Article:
the quartet orchestrating the second american revolution 1783 1789.pdf

Popular opinion through several layers of

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popular opinion through several layers of institutionalized deliberation before it became the law of the land. 8 Elected to the Continental Congress in 1778, he was almost immediately chosen to serve as president. This kept happening to Jay, in large part because his peers viewed him as a man of principle who could be trusted even by those who disagreed with his principles. His massive probity, combined with his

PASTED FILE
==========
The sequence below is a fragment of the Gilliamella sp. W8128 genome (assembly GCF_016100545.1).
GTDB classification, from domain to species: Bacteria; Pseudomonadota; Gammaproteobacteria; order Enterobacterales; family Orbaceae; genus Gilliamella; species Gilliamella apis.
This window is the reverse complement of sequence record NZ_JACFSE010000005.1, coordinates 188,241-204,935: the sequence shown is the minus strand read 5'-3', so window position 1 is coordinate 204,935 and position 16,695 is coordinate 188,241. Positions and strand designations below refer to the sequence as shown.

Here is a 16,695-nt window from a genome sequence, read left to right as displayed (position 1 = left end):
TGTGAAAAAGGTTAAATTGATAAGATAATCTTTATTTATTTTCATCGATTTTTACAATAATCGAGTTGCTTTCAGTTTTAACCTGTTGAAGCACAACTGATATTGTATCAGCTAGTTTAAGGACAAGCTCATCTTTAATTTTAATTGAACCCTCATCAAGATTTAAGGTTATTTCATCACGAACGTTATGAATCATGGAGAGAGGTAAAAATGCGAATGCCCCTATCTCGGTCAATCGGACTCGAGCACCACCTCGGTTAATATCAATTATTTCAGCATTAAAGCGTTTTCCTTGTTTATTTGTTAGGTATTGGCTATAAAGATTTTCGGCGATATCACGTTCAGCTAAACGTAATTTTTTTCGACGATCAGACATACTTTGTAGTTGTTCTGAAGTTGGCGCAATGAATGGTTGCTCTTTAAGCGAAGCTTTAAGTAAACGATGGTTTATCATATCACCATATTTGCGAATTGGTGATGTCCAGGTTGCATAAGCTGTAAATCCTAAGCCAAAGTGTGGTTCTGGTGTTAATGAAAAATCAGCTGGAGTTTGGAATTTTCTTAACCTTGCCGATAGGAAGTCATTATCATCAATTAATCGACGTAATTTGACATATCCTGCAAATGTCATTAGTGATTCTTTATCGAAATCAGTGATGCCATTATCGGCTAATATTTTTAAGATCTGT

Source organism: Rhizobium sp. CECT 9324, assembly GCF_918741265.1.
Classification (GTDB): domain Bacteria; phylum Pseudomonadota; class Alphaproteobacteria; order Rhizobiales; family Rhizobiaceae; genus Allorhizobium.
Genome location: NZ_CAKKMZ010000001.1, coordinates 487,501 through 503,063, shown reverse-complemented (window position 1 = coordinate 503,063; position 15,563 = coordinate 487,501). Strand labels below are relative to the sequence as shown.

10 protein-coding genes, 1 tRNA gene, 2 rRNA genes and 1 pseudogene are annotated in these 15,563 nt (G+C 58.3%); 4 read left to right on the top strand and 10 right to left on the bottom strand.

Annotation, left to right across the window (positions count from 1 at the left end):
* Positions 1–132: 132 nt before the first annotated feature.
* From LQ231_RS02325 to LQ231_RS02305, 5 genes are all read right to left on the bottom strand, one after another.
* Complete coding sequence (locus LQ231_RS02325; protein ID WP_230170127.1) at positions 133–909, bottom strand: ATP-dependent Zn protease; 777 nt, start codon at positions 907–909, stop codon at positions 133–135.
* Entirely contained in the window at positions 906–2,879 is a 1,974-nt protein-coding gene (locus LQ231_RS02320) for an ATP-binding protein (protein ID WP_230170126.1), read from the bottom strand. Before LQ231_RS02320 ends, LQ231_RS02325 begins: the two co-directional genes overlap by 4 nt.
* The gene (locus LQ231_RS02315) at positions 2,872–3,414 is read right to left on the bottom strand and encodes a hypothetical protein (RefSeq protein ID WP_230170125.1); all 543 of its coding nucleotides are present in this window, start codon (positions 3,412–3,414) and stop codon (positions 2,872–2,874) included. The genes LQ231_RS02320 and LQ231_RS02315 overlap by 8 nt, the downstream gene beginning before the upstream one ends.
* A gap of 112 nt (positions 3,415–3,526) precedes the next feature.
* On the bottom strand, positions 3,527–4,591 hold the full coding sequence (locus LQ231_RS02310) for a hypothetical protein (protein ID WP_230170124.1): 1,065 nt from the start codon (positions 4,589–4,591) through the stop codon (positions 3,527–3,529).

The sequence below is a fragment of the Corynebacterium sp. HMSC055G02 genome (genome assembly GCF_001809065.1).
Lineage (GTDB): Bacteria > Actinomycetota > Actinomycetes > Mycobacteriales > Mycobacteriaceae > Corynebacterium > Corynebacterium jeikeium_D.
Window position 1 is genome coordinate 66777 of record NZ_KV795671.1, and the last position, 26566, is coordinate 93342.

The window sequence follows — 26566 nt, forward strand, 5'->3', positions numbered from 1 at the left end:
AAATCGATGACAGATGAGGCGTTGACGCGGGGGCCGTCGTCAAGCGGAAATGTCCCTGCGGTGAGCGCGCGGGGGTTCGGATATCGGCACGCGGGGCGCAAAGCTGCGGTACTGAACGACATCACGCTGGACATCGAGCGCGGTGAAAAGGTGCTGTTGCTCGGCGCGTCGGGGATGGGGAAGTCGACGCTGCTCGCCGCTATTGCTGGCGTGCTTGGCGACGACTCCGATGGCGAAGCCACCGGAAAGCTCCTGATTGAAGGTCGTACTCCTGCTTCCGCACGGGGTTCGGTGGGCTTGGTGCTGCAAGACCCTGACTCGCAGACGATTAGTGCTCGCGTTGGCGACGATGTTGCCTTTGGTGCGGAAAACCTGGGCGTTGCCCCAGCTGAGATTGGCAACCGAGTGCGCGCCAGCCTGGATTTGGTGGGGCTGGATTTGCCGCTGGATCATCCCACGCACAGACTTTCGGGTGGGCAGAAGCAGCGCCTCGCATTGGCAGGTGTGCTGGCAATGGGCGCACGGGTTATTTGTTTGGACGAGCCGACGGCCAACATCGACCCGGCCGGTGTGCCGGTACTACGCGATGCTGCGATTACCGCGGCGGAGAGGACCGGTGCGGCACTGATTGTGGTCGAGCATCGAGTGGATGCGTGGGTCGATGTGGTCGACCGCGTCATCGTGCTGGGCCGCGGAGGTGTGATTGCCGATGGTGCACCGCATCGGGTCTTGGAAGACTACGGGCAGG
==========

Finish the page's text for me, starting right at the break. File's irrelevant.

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persistent geniality, made him impossible to hate. He lacked Washington’s gravitas, Hamilton’s charisma, and Madison’s cerebral power, but he more than compensated with a conspicuous cogency in both his conversation and his prose that suggested a deep reservoir of learning he could tap at will. Permanently poised, always the calm center of the storm, when a controversial issue arose, he always seemed to have thought it through more clearly and deeply than anyone else, so that his opinion had a matter-of-fact quality that made dissent seem impolite. In 1778 he was appointed to the Continental Congress to defend New York’s claim against Vermont’s petition for statehood. But Jay decided, upon reflection, that New York’s case was petty and partisan, and that the larger interest of the confederation would be best served by accepting Vermont into the union. Despite pressure from the New York legislature, he would not budge from his conviction that the whole needed to take precedence over the parts, the first clear expression of his national orientation. Despite his best efforts, the Vermont question became a victim of gridlock in the Congress. As he put it with obvious disdain, “the issue was ‘bitched’ in its last as well as its first stages.” 9 His ten-month term as president of the Continental Congress convinced him that any coherent national policy was impossible within the confederation format. “There is as much intrigue in this State House as in the Vatican,” he complained to Lafayette, “but as little secrecy as in a boarding school.” Even before Hamilton had gone public with his criticism of the government under the Articles, Jay had concluded, on the basis of his experience in the Congress, that no state-based confederation could harness the full energies of the American Revolution once the war ended. As he saw it, there were really only two courses of action available: stay on the current path and witness “the Diminution of our Respectability, Power, and Felicity”; or create a government with sufficient powers to manage an ascendant American nation. That was the real choice, as Jay saw it, and all the petty squabbles within the Congress—over Vermont’s status, Virginia’s territorial prerogatives, the disproportionate impact of the impost on different states, even the payment of the federal debt—were just distractions, or perhaps symptoms of the deeper malaise. “I hope that the wheel turns round,” Jay observed, meaning that the choice would be faced rather
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